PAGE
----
The Puzzling Divergence of Corporate Law: Evidence and Explanations from Japan and the United States
Mark D. West
University of Michigan Law School
Michigan Law and Economics Research Paper No. 00-011
The Model Business Corporation Act and the modern Japanese Commercial Code were both created in 1950 and based on the Illinois Business Corporation Act of 1933. This little-known historical quirk allows an empirical test of theories of corporate law development and convergence that have recently gained prominence in the literature. Using a fifty-year historical database of nearly 30,000 corporate law provision-observations, I find that despite globalization pressures, these corporate laws have diverged over time. I also find that the common provisions among jurisdictions appear largely to be limited to less significant enabling (non-mandatory) rules, which may further structural diversity.
The finding of divergence between the corporate laws of Japan and the United States is especially interesting given the similar economic status of the countries, extensive interaction, and similar corporate and securities law starting points that evolution-toward-efficiency and path dependence theory suggests would foster similar patterns of statutory development. This Article attempts to identify precisely which institutions lead to such divergence. Through an archeological study of the development of Japanese corporate law, I argue that a likely explanation for this divergence is the tendency of the Japanese system to rely on exogenous shocks to stimulate statutory change. A substantial explanation for Japan's reliance on exogenous shocks lies in Japan's institutions, particularly in its lack of jurisdictional competition. Continued institutional differences suggest persistent corporate law divergence despite international competition.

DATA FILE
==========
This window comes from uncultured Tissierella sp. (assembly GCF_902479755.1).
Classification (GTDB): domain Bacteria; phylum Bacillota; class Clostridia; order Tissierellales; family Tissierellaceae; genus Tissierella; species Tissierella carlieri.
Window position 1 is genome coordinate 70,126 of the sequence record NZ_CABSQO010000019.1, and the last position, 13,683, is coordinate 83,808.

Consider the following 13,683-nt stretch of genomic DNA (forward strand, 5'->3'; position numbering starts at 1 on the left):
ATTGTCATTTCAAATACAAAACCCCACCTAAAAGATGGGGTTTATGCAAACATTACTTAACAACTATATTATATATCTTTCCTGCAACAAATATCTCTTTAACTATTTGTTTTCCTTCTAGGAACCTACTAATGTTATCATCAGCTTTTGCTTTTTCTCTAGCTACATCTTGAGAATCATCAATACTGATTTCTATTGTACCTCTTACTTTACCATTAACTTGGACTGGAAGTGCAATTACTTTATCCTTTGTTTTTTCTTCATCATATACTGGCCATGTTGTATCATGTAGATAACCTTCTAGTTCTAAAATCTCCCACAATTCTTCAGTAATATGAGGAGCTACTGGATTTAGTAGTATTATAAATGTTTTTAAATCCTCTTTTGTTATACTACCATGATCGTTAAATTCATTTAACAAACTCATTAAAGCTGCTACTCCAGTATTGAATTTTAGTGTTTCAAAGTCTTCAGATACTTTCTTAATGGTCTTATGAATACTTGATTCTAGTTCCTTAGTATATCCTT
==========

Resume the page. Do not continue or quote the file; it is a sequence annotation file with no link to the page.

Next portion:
Number of Pages in PDF File: 73
Date posted: December 1, 2000
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